Dr. Schertzer is primarily interested in droplet based microfluidic technologies for applications in point of care medical diagnostics, multiphase heat transfer and energy generation. His contributions to these areas have focused on developing a deeper fundamental and practical understanding of fluid mechanics and heat transfer as well as the development of novel techniques for sensing and control in microfluidic devices. As a result of this work he is also developed a practical understanding of several microfabrication techniques.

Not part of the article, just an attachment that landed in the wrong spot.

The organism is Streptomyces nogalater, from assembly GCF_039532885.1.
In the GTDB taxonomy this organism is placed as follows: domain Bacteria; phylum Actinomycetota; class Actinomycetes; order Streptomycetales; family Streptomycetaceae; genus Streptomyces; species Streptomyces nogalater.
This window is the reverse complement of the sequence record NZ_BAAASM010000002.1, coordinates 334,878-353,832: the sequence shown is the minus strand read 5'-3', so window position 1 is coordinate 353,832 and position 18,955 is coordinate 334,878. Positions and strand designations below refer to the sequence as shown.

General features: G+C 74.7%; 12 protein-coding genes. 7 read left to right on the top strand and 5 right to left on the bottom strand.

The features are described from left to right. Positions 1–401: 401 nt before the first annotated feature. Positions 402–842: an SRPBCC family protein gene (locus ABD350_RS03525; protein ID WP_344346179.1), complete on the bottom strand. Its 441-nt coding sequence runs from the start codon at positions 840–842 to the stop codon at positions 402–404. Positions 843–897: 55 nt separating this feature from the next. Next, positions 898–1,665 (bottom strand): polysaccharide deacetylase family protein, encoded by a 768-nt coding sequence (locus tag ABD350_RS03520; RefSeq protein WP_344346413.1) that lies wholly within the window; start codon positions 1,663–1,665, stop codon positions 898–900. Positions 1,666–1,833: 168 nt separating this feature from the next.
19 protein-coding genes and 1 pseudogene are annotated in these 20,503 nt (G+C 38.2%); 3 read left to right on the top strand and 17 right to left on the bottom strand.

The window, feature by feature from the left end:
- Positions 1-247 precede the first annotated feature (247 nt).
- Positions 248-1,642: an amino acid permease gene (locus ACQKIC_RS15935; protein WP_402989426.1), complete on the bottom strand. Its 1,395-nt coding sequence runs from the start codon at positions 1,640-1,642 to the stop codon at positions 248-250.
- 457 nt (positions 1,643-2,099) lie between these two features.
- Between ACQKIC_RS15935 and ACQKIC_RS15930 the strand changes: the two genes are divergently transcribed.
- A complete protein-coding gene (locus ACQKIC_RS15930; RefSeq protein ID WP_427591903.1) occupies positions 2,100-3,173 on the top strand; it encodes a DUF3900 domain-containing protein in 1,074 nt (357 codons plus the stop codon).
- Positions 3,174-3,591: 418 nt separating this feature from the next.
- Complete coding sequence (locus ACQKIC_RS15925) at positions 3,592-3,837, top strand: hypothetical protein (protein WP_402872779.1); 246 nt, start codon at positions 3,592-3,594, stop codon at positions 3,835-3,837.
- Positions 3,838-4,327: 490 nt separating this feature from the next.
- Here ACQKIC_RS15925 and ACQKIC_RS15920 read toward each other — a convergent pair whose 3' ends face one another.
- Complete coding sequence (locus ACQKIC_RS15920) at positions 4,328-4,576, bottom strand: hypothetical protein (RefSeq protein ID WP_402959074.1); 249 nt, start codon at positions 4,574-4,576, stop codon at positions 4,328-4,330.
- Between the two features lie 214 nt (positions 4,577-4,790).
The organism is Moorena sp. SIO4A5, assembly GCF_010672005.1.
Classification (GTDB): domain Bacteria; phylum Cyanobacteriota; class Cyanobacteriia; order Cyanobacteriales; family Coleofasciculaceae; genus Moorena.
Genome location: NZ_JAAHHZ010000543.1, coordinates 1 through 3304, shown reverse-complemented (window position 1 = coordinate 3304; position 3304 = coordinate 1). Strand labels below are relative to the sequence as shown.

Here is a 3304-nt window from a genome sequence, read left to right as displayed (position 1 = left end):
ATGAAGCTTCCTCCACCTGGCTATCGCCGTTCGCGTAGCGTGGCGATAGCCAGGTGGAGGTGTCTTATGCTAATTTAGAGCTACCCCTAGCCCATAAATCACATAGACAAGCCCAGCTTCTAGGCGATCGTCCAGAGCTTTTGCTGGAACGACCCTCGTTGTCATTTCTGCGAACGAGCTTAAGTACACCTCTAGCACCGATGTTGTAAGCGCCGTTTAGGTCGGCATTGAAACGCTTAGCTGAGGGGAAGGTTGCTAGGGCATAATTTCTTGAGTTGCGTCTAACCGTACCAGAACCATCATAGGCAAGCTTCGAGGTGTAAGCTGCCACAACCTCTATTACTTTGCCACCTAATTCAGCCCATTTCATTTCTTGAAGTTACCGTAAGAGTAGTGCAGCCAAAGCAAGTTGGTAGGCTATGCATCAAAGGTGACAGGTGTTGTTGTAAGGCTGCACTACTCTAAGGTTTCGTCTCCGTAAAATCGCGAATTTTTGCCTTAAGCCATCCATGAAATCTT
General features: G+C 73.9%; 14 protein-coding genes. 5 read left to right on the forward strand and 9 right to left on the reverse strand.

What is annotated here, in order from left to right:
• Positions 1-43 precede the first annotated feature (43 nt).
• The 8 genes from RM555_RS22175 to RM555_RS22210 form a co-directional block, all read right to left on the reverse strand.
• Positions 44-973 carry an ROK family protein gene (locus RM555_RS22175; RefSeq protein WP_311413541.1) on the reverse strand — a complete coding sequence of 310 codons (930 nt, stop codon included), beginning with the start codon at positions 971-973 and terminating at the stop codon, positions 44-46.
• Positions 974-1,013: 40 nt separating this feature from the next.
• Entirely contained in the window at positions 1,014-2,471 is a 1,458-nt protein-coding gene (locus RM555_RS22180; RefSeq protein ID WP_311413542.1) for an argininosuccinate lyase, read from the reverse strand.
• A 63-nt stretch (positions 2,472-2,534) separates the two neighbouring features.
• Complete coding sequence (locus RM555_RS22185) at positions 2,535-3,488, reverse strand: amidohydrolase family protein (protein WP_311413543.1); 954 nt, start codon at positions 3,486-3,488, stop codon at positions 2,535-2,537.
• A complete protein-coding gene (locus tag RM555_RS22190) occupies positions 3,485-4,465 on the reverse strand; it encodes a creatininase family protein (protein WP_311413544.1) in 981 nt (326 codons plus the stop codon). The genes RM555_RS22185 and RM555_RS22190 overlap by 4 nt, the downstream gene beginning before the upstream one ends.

Dr. Schertzer received the Bachelor of Engineering and Management (a double major in Mechanical and Commerce) from the Department of Mechanical Engineering at McMaster University in Hamilton, Ontario, Canada. He also received a Master of Applied Science from McMaster University for his work examining the heat transfer performance of capillary pumped loops in terrestrial and extra-terrestrial applications. He earned his Doctorate in the Department of Mechanical and Industrial Engineering from the University of Toronto for his work characterizing the motion and mixing of droplets in Digital Microfluidic Devices. He continued this work as a Postdoctoral Fellow at the University of Toronto where he focused on the design and commercialization of a point of care Digital Microfluidic device. Dr. Schertzer has published his research in high impact journals including Langmuir, Sensors and Actuators B: Chemical, the Journal of Microelectromechanical Systems, and the International Journal of Heat and Mass Transfer. In addition to academic research, Dr. Schertzer has had the opportunity to consult and collaborate with industrial partners in the areas of point of care medical diagnostics, public health and power generation.